On 31st January, Centre for Social Research, in association with The Asia Foundation, hosted a National Level Round-table Conference on Status of Protection of Women Against Domestic Violence Act (2005).
In partnership with The Asia Foundation, CSR has been working towards making a safer space for women not only in public spaces but within their homes too. In the undertaking of this formidable goal, we have taken to discussing and actively participating in advocating the Act for women to learn and know their rights.
After the lighting of the lamp by our Director Dr. Ranjana Kumari, Special Address – Smt. Yashodhara Pradhan (National Commission for Women), followed by a keynote address by Dr Kumari. This was followed by a presentation on the current status of PWDVA, by CSR project coordinator Suhasini Mukherjee, who discussed common myths as well as key statistics concerning PWDVA. She also talked about the backlash and criticisms faced by activists who deal with domestic violence cases. Following this, Ms Tanushree Soni spoke about her experience of learning from Project Wajood, wherein she discussed addressing domestic violence in Delhi and strengthening gender based violence support services. One key point which she mentioned is that empowerment of community members is key to dealing with domestic violence.
The first session was on the Role of Stakeholders – Judiciary, Women Agencies, Police, Doctors and Social Scientists, and their Strengthening. The panel of Experts – Adv. Abha Singhal Joshi (Facilitator) (Supreme Court, legal advisor for Aap Ki Kutcheri), Dr. Anjali Mehta (Justice Seekers), Ms. Padmini Kumar (Joint Women’s Program,) and Mr. Soumya Bhaumik (Lawyer), along with Ms. Shreya Arora (Secretary of Delhi Legal Services Authority), englightened the audiences with an insight into how the medico-legal process works and how stakeholders are involved in the process of identifying and resolving cases of domestic violence. They discussed unwillingness of doctors and lawyers to get involved in domestic violence cases, and how more awareness regarding the law and its provisions can minimize this discomfort. Ms Shreya Arora discussed aspects of victim safety, and how women lack confidence in support systems, leading to under reporting of domestic violence cases. This was followed by an interactive discussion with participants regarding the falling short of various peripheral and core systems when dealing with domestic violence cases.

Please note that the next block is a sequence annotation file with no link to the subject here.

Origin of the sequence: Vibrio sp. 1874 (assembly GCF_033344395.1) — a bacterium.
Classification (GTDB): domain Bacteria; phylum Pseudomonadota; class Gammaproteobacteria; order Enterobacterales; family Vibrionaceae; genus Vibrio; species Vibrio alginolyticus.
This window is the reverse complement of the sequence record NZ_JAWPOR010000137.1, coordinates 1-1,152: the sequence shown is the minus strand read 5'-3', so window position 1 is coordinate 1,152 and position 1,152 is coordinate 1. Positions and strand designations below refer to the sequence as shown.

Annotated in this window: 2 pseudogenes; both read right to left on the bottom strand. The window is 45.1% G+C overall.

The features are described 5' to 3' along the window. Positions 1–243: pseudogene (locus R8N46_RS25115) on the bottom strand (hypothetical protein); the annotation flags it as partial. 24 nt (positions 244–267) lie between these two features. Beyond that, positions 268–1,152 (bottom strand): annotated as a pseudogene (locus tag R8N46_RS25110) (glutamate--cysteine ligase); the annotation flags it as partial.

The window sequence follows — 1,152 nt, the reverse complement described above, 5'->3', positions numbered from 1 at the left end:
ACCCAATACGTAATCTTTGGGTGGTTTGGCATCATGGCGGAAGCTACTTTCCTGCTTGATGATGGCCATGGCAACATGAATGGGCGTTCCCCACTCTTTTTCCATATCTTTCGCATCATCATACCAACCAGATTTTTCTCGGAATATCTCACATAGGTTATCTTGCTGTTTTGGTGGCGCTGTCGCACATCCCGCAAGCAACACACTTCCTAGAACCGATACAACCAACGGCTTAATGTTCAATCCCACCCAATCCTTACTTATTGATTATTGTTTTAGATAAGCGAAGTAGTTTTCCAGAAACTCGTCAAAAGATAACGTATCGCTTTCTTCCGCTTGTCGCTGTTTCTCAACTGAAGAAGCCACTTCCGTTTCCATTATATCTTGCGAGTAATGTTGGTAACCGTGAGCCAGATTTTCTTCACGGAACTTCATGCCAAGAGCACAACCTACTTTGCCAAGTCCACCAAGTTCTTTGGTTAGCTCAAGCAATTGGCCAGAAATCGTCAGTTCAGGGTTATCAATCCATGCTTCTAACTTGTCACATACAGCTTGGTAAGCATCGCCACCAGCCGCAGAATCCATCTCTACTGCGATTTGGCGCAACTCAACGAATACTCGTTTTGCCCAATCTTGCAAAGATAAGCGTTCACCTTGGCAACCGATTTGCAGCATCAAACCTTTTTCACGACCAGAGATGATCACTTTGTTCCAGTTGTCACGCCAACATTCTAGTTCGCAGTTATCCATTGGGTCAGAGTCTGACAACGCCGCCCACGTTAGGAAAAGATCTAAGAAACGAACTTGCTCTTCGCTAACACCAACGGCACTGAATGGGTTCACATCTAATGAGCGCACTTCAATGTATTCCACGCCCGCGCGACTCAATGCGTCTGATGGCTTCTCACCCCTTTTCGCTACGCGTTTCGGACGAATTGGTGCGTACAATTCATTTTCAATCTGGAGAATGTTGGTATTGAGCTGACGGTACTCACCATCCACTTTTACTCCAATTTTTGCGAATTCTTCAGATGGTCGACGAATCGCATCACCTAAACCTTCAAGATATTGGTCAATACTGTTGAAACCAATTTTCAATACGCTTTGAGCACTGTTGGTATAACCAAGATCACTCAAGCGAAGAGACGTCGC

Post this session 2 began. Titled ‘Engagement of Men and Boys in advocacy of Domestic Violence’, this panel consisted of Ms. Shalini Mittal (Justice Seekers, Nable), Ms. Bijayalaxmi Nanda (Academician, Researcher, teaching Political Sc. in Miranda House), Dr. Pamela Singla (Professor, Delhi School of Social Work), Brinda Adige (Facilitator) (Director, Global Concerns India), Dr. Babli Moita Saraf (Principal, Indraprastha College). Some points brought up in this session were how domestic violence has a deep impact on children and other family members, and how the blame game must be curbed. Ms Shalini Mittal said that the act must be changed to Protection of ‘People’ against Domestic Violence, rather than women.
The final session on the ‘Role of Advocacy Group’, comprised of Ms. Ranu Bhogal (Director- Policy Research & Campaigns, Oxfam India), Ms. Bulbul Dhar (Faculty at Political Science Department, Jamia Milia Islamia), Ms. Renu Thakur (Arpan Askot), Ms. Gayatri Sharma (Women Power Connect) and Ms. Juthika Banerjee (Facilitator) (Director, CSR). One key point of this discussion was that state governments must step up when dealing with domestic violence, and also the implementation of the PWDVA.
The conference yielded a wonderful response and we are thankful to all our participants and panelists for such a fruitful interaction.